Family and friends mourn the loss of East Falls bar owner Billy Murphy

Foggy glass at the entrance to Billy Murphy’s Irish Saloon in East Falls bore a farewell to the owner Tuesday. “I love you, Billy,” it read. Inside, the soft glow of dangling Christmas lights reflected off the wooden countertop as 95.7 BEN-FM played low in the background of the bar.

The few customers who sat around the bar Tuesday afternoon quietly sipped their beer in shared mourning, some teary-eyed when they spoke of the recently deceased owner. William Joseph Murphy passed away last Thursday, Dec. 29, from a heart attack he suffered while driving to work. He was 62.

Friends stepped into the bar to pay their respects to the cheerful community icon, most recalling the last time they saw him. They hugged one another and asked for directions to Tuesday night’s viewing at St. Helena Church in Blue Bell.

Murphy’s younger son, Michael, received the news Thursday morning as he was getting ready for work. “Thankfully, it was instantly,” he said. “There wasn’t a lot of suffering.”

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His father had an aneuyrism a few years ago, according to Michael.

“He survived that and made a comeback,” said Elaine Lally, one of the bartenders who has worked at the Saloon (known to many as the “Saloonery”) for nearly 30 years.

They began doing more tests on him after that, Michael said. Doctors told Murphy he had a large heart “which everybody joked about because he always had such a good heart,” Michael added.

The love of his life

During that difficult time, his wife, Patricia Crumlish Murphy, began coming into the bar and helping him every morning, according to Lally.

The pair first met in Avalon, NJ at The Princeton bar and grille. Patricia’s parents owned a home there and Murphy was staying with friends in a rental home. Patricia went to The Princeton to visit a friend of her sister’s. She recalls Murphy began sending drinks over and “he just came over and told us his whole life story and pursued me after that.”

It was an unsuitable match, her father felt, since Murphy was a bartender. Patricia’s father was James C. Crumlish, Philadelphia district attorney and president judge of Commonwealth Court.

Murphy grew up at 27th Street and Allegheny Avenue in the rough neighborhood of Allegheny West. He shared a one bedroom apartment with his single mother and sister. His father left at an early age. He graduated from Roman Catholic High School in 1967 and attended Villanova University on a football scholarship until he suffered a knee injury.

Every year, Murphy still ran the “Billy Bowl,” a fundraiser for a scholarship fund for Roman Catholic High School. The funds go to families of children in East Falls who need help paying tuition.

His humor and honesty won Patricia’s heart.

“He was a really good person,” she said adding that during dating years everyone looks for someone special. “He was the one, even though he came from a completely different background than me. He was very gregarious and outgoing and I was a very quiet, reserved person. I never heard him say anything unkind about anyone. He was always looking for the best in everyone.”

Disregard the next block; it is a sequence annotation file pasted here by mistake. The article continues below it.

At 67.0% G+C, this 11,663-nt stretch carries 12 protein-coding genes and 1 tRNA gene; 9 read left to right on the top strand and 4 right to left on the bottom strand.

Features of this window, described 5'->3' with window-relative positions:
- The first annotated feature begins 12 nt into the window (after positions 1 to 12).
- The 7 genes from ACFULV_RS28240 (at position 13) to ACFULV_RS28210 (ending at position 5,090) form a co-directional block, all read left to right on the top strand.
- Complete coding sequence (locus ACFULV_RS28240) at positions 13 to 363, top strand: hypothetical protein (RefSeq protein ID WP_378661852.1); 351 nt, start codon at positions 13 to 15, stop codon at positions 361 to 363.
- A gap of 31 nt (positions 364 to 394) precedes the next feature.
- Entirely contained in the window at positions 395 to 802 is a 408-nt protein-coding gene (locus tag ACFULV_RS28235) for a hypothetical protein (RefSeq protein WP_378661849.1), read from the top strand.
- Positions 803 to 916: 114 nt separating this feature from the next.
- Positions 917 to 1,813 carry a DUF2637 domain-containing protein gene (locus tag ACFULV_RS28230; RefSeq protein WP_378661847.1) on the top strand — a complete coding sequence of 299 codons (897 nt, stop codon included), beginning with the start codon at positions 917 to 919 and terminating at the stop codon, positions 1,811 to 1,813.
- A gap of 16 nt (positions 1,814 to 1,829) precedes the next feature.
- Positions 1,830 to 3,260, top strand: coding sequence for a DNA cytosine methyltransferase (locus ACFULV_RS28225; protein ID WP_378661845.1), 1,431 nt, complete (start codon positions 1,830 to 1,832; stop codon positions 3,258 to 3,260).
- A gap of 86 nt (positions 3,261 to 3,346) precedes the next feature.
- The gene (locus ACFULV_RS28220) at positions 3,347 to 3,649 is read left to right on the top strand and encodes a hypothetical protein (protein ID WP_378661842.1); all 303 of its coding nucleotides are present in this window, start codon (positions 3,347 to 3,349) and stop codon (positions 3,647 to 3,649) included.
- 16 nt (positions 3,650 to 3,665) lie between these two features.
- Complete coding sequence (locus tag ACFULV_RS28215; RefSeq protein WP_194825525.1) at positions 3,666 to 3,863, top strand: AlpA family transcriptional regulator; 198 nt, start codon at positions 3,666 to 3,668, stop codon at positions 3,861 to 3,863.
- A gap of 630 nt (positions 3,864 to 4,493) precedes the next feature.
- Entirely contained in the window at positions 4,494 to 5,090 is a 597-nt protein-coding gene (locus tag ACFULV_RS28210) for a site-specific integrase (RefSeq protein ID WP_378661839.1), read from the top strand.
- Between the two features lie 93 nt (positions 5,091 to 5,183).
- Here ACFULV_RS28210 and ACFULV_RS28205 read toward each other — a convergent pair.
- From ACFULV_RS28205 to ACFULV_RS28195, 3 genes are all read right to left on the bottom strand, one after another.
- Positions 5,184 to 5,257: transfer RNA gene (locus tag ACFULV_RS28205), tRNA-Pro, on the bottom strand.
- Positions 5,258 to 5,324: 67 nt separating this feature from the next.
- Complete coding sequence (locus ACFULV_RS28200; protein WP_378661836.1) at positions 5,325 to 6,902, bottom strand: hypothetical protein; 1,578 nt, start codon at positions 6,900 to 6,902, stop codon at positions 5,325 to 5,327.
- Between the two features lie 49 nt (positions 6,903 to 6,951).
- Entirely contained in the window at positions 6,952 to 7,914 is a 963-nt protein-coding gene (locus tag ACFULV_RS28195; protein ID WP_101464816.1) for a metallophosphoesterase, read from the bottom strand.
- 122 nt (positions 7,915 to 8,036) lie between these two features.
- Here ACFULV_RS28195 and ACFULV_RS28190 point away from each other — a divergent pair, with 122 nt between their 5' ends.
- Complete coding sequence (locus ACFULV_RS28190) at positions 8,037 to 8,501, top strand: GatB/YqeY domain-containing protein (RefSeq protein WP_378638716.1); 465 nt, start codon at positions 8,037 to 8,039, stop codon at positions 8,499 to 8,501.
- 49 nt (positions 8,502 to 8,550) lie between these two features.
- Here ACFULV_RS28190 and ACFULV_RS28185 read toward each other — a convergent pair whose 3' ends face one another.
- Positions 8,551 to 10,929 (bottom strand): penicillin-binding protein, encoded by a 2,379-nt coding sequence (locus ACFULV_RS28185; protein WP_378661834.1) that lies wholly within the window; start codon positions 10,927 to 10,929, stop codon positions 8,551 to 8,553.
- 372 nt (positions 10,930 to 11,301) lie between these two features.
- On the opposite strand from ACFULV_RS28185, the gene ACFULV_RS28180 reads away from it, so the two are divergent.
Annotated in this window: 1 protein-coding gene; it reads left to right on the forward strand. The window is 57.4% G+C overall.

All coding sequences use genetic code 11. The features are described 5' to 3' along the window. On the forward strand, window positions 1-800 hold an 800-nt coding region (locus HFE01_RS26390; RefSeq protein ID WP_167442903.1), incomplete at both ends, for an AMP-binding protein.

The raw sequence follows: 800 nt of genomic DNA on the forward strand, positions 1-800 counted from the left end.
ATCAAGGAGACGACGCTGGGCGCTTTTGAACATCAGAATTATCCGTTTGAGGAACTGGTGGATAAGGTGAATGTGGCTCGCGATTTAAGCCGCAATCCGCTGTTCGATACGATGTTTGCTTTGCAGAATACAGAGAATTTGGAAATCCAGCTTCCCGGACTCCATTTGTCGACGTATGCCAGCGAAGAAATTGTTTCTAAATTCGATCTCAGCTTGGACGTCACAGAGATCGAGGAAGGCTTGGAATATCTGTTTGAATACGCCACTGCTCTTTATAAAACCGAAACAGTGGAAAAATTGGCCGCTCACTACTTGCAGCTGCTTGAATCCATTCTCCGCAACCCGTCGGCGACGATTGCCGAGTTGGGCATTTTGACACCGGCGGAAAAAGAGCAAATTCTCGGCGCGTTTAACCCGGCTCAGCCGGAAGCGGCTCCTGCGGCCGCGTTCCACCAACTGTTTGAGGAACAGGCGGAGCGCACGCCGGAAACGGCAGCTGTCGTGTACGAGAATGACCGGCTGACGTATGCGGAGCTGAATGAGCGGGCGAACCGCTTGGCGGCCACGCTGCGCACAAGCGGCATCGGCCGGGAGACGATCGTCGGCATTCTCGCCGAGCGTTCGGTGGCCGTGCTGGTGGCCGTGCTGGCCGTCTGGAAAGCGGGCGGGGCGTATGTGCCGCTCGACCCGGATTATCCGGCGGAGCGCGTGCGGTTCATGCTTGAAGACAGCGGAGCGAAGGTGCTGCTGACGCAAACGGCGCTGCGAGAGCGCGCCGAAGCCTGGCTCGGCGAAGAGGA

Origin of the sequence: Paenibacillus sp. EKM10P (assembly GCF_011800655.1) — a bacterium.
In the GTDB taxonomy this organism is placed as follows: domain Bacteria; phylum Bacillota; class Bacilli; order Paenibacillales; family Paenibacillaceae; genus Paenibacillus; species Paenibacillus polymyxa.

The start of the Saloonery

She fought hard to marry him against her father’s wishes, she recalls, and they married in 1976. Then, she sold her car for $2,000 and they bought the bar in East Falls at the corner of Indian Queen Lane and Conrad Street. Murphy had originally named it Greeley’s Steak & Stein and later renamed it Billy Murphy’s Irish Saloonery.

Patricia also got a personal loan from her job at the bank. “It was a good bar. He turned it into something he wanted. It was who he was — open, personable,” she said.

Lally, the daytime bartender, last saw her beloved boss and friend two days before his passing.

“He was the most honest man I ever met,” Lally said. “Best boss I ever had. …He always had a way of making you laugh no matter how bad you felt.”

Longtime friend, customer and repairman Dave Schaeffer, who has frequented the bar for more than 20 years, reminisced about the time Murphy gave him money to take care of his mother who was hospitalized at the time.

“Get back to me when you can. Don’t worry about it. Just take care of your mother,” Schaeffer remembers Murphy told him.

“It was just another great time”

The family spent their last Christmas with Murphy just days before his passing. Christmas Eve they went to Uncle Jim’s in Roxborough and then went to Michael’s brother Billy’s house and exchanged gifts. His sister, Kathleen, flew in from San Diego with her husband.

“It was just another great time. Everybody was laughing,” Michael said.

Murphy is survived by his wife; mother, Margaret; sons Bill and Michael; daughter, Kathleen Gray; a brother; sister and two grandchildren.

The Funeral Mass will be held at 10 a.m. Wednesday at St. Helena’s Church, 1489 DeKalb Pike, Blue Bell. Friends may call at 5:30 tonight and 8:30 a.m. tomorrow at the church. The burial will be at Calvary Cemetery.

Friends and family may make donations — in lieu of flowers — to Norwood Fontbonne Academy Development Fund, 8891 Germantown Ave., Philadelphia 19118, or East Falls Sports Association, 3228 Scotts Lane, Philadelphia, 19129.

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